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vix

In 1802, in a letter to then Secretary of the Treasury, Albert Gallatin, Thomas Jefferson warned that, “If the American people ever allow private banks to control the issue of their money, first by inflation and then by deflation, the banks and corporations that will grow up around them (around the banks), will deprive the people of their property until their children will wake up homeless on the continent their fathers conquered.” (source)  Although the US now does have a central government bank, Jefferson’s warning still chillingly echoes through our current crisis as we teeter on this very brink.

The reasons why the US financial system lies stricken now (not to mention many times before) are complex for sure, but for a neuroscience & genetics buff like myself, its fun to consider the underlying mechanisms of human biology and behavior within a macroeconomic framework.  What role for the brain and human nature? How does our understanding of human social and emotional behavior reconcile with the premise of so-called “rational” behavior of investors and consumers in a marketplace? Can we regulate and design a debacle-proof economic system that accounts for human social and emotional influences on otherwise rational behavior? Luckily, if you are interested in these questions, you need only to pick up a copy of “Animal Spirits: How Human Psychology Drives the Economy, and Why It Matters for Global Capitalism” by George Akerlof and Robert Shiller, who cover this very topic in great detail and provide a broad framework for neuropsychological research to inform macroeconomic policy.  A lofty and distant goal indeed, but perhaps the only way forward from such spectacular wreckage of the current system.

One such aspect of so-called “animal  spirits” could be, for example – fear – which has been blamed many times for financial panics and is covered in great measure by Akerlof and Shiller.  During the depths of the great depression, FDR famously tried to shake people loose from their animal spirits by suggesting “Only Thing We Have to Fear Is Fear Itself” (listen to the audio).   As another example, consider the chart at the top of the post – a 5yr trace of the VIX an index of volatility in the price of stock options over time.  In a bull or a bear market, when there are clear economic signals that stock prices should rise or fall, the VIX is rather low – since people feel relatively certain about the overall direction of the market.  Note however, what happened in the fall of 2008, when the heady days of the housing boom ended and our current crisis began – the VIX rockets toward 100% volatility – indicating rather dramatic swings in future earnings estimates and hence, tremendous uncertainty about the future direction of the market.  Indeed, for high flying investors (who may reside in tall buildings with windows that open) the VIX is sometimes referred to as the fear index.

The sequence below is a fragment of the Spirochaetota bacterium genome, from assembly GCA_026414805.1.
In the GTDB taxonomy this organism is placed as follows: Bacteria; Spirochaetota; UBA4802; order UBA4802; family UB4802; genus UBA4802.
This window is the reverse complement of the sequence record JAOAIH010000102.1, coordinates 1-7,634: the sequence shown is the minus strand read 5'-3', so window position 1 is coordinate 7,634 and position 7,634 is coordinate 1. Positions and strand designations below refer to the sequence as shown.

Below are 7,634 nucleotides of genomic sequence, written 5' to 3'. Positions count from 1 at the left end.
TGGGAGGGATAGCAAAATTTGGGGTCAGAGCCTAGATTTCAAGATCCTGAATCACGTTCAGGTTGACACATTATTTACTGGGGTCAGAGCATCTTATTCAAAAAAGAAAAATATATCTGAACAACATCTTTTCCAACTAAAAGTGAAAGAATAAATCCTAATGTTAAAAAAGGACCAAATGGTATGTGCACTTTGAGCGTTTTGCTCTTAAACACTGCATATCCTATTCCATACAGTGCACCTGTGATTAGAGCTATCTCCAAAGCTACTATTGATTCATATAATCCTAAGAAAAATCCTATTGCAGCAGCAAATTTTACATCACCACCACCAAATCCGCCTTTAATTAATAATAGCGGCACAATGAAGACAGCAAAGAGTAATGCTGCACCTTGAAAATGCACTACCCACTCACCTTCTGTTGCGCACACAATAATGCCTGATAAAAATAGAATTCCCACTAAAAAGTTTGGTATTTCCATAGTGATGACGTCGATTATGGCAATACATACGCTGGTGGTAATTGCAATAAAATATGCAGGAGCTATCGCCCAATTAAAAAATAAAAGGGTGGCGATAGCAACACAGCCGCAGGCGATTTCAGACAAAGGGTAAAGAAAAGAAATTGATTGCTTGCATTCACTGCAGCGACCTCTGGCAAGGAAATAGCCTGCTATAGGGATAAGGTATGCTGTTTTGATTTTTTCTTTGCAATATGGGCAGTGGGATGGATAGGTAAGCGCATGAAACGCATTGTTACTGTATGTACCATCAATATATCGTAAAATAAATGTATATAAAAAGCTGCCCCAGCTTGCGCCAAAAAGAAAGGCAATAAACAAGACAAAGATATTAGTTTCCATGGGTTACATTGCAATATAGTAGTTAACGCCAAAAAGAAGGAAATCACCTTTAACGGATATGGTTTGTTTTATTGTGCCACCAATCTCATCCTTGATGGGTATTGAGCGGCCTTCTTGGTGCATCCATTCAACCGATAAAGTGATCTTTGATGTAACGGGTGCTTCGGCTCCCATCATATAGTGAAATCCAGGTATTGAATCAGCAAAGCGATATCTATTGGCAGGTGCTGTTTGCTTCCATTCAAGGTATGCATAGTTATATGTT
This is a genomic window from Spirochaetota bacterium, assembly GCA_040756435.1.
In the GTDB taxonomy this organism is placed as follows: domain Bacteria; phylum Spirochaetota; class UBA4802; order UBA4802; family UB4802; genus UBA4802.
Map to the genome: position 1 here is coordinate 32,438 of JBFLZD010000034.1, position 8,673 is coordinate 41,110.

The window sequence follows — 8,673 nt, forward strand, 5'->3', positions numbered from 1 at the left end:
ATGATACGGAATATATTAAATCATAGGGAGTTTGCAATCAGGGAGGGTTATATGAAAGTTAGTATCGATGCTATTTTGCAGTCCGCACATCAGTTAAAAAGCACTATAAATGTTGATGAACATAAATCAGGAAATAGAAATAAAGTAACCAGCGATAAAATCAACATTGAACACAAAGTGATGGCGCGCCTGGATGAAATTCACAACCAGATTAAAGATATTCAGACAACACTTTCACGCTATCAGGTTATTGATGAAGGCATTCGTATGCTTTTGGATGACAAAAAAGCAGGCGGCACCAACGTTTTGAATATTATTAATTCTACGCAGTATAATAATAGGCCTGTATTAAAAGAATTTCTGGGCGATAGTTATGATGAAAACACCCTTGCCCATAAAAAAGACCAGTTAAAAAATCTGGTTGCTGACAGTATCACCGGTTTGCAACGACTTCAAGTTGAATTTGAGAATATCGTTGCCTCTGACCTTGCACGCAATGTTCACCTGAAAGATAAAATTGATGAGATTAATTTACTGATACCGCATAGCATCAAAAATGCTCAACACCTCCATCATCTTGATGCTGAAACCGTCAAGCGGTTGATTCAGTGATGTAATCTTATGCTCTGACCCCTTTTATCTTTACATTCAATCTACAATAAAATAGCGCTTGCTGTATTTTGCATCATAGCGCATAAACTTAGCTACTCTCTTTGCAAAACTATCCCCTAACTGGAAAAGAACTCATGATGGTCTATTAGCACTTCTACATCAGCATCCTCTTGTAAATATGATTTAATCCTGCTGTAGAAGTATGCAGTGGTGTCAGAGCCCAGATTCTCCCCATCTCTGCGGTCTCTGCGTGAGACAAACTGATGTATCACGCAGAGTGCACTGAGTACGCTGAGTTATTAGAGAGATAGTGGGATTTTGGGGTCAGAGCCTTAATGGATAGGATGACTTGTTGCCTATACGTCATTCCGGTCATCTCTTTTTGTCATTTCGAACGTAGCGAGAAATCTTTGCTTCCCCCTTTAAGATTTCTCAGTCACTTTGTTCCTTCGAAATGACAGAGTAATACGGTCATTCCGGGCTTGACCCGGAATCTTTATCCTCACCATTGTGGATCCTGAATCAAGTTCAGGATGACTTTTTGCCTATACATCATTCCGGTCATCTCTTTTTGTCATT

What – in terms of brain mechanisms – might underlie such fear – which seems to stem from the uncertainty of whether things will get better or worse?  What do we know about how humans react to uncertainty and how humans process uncertainty?  What brain systems and mechanisms are at play here? One recent report that uses genetic variation as a tool to peer into such brain mechanisms suggests that dopamine signaling modulates different brain areas and our propensity to respond in conditions of low and high uncertainty.

In their article, “Prefrontal and striatal dopaminergic genes predict individual differences in exploration and exploitation“, [doi:10.1038/nn.2342] Michael Frank and colleagues examine individual differences in a so-called exploration/exploitation dilemma.  In their ‘‘temporal utility integration task’’, individuals could maximize their rewards by pressing “stop” on a rotating dial which can offer greater rewards when individuals press faster, or when individuals learn to withold and wait longer, and, in a third condition when rewards are uncertain.  The authors liken the paradigm to a common life dilemma when there are clear rewards to exploiting something you know well (like the restaurant around the corner), but, however, there may be more rewards obtained by exploring the unknown (restaurants on the other side of town).  In the case of the VIX and its massive rise on the eve of our nations financial calamity, investors were forced to switch from an exploitation strategy (buy housing-related securities!!!) to an exploration strategy (oh shit, what to do?!!).

The neurobiological model hypothesized by Frank and colleagues predicts that the striatum will be important for exploitation strategies and find supporting data in gene associations with the striatally-enriched DARPP-32 gene (a marker for dopamine D1-dependent signalling) and DRD2 for the propensity to respond faster and slower, respectively, in the exploitative conditions (rs907094 & rs1800496).  For the exploratory conditions, the team found an association with the COMT gene which is well-known to modulate neural function in the prefrontal cortex (rs4680). Thus, in my (admittedly loose) analogy, I can imagine investors relying on their striata during the housing boom years and then having to rely more on their prefrontal cortices suddenly in the fall of 2008 when it was no longer clear how to maximize investment rewards.  Egregious bailouts were not yet an option!

Click here and here to read more breakthrough neuroeconomics & genetic research from Michael Frank and colleagues.  Here and here for more on Shiller and Keynes.

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